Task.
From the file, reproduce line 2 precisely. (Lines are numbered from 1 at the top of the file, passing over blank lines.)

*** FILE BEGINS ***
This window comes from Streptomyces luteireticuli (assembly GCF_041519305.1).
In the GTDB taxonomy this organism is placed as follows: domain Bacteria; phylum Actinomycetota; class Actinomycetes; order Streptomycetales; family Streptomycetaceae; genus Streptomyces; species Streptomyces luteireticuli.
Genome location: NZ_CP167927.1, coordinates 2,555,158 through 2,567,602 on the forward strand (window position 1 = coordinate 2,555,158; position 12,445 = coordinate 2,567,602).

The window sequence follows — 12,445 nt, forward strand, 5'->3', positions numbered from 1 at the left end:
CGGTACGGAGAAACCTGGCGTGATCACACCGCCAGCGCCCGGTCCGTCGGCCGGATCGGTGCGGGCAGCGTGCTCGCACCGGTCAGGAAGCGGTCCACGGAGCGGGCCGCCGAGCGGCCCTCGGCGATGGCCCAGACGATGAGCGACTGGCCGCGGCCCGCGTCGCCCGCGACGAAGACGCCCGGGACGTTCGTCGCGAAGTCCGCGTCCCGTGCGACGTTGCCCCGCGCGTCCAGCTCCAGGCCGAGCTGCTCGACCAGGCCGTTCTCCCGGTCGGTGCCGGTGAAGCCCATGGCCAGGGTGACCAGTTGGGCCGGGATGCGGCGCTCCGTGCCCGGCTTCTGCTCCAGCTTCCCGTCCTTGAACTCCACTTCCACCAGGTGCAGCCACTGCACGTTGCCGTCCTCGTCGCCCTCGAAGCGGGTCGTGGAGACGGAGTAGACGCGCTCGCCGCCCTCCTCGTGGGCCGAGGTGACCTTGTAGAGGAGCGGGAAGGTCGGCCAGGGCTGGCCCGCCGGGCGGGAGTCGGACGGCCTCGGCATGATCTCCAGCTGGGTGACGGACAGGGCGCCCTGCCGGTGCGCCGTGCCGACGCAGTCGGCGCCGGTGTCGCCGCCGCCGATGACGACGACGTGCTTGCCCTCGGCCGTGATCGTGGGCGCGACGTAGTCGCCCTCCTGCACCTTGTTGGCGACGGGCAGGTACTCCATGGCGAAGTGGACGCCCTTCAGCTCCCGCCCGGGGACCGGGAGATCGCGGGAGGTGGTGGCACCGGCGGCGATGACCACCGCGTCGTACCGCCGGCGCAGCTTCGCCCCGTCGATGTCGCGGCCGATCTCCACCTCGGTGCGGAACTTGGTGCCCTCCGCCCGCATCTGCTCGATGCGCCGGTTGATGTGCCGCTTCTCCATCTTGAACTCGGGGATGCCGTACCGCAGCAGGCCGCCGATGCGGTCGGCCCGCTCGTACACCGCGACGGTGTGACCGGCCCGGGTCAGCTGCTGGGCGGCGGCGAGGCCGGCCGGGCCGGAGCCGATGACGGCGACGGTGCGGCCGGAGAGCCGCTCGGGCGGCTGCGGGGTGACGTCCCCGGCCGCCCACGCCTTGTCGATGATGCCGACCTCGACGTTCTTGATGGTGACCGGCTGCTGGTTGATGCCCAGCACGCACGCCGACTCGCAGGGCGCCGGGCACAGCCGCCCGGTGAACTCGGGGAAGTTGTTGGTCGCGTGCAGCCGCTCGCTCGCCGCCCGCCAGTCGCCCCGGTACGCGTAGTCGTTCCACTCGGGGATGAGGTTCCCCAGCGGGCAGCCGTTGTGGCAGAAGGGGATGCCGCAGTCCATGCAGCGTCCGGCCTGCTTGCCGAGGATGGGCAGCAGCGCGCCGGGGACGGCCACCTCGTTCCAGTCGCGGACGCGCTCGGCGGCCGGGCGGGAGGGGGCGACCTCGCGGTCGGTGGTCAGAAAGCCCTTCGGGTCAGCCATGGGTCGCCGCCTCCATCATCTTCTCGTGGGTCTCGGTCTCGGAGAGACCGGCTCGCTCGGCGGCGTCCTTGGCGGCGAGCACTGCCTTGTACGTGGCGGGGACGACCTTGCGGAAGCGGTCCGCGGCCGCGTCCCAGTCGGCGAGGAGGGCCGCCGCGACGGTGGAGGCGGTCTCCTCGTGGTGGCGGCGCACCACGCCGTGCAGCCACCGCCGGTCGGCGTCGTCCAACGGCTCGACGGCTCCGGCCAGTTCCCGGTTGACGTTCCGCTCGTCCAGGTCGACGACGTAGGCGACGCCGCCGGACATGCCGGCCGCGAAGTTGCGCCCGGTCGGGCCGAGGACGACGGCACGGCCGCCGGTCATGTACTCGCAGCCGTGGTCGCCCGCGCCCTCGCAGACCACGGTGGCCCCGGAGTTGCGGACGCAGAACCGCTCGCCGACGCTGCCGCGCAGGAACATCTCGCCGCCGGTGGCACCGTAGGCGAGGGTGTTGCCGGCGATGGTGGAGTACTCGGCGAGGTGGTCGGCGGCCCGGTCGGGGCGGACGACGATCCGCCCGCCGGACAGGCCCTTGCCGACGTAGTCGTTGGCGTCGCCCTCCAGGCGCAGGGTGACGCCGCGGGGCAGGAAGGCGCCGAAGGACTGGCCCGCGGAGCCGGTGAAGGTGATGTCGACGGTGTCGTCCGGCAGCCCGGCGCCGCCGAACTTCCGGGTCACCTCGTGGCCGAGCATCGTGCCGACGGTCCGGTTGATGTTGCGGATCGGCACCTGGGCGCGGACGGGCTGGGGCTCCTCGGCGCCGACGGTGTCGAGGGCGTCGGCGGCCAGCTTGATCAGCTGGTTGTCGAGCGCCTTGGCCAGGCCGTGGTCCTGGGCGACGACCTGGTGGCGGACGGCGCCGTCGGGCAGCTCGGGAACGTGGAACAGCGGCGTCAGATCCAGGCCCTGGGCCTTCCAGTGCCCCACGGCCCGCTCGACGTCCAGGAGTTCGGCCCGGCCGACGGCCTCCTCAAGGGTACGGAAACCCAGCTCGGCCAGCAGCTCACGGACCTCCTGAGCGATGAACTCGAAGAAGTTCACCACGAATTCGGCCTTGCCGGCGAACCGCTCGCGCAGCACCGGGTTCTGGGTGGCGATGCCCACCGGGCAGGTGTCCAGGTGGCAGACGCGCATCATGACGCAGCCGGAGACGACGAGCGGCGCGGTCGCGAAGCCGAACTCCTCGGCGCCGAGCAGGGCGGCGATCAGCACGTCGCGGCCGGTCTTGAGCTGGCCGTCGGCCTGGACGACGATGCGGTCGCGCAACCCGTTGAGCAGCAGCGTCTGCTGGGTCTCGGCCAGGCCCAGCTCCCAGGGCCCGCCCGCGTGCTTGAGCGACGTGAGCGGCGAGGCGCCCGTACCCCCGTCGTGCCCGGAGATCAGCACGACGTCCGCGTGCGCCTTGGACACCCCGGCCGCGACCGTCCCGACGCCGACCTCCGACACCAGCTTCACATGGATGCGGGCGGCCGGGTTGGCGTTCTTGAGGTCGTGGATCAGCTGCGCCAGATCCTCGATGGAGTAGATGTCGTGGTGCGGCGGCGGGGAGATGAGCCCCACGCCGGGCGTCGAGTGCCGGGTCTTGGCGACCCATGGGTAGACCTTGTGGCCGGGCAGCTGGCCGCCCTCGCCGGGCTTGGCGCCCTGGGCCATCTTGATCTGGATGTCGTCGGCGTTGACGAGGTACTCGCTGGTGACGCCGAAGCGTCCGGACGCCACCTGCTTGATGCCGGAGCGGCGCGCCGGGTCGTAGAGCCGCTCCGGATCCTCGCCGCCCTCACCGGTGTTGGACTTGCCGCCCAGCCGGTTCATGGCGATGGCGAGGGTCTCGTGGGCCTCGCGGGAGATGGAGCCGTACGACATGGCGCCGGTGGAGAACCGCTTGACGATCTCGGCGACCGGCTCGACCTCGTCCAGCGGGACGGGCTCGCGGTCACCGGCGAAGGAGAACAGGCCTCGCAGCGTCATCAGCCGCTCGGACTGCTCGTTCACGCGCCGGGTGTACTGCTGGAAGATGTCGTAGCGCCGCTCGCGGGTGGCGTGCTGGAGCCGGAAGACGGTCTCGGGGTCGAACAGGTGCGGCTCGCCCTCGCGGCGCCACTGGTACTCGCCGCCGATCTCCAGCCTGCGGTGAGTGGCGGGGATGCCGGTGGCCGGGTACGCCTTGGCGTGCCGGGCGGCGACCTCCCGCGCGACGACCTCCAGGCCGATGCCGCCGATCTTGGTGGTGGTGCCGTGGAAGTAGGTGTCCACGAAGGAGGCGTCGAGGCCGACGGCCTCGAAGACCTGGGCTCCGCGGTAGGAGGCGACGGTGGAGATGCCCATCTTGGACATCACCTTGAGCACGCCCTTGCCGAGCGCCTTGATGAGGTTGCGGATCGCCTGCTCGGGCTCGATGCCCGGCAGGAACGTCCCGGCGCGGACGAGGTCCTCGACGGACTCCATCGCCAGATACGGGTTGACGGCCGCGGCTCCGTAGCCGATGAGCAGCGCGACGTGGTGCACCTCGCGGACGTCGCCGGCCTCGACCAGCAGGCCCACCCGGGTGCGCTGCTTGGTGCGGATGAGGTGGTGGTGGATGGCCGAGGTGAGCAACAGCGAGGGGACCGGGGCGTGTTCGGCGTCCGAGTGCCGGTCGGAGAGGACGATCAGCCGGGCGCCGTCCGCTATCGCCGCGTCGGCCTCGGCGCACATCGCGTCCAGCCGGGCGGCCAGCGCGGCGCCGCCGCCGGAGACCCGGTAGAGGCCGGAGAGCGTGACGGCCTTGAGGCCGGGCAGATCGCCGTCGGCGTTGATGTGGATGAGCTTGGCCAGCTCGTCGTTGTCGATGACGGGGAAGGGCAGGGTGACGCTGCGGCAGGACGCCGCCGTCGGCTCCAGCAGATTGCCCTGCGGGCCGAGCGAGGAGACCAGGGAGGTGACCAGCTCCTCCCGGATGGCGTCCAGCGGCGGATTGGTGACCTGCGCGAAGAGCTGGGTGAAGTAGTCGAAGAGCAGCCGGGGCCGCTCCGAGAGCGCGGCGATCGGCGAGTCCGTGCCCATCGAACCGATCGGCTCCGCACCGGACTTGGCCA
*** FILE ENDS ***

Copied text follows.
In the GTDB taxonomy this organism is placed as follows: domain Bacteria; phylum Actinomycetota; class Actinomycetes; order Streptomycetales; family Streptomycetaceae; genus Streptomyces; species Streptomyces luteireticuli.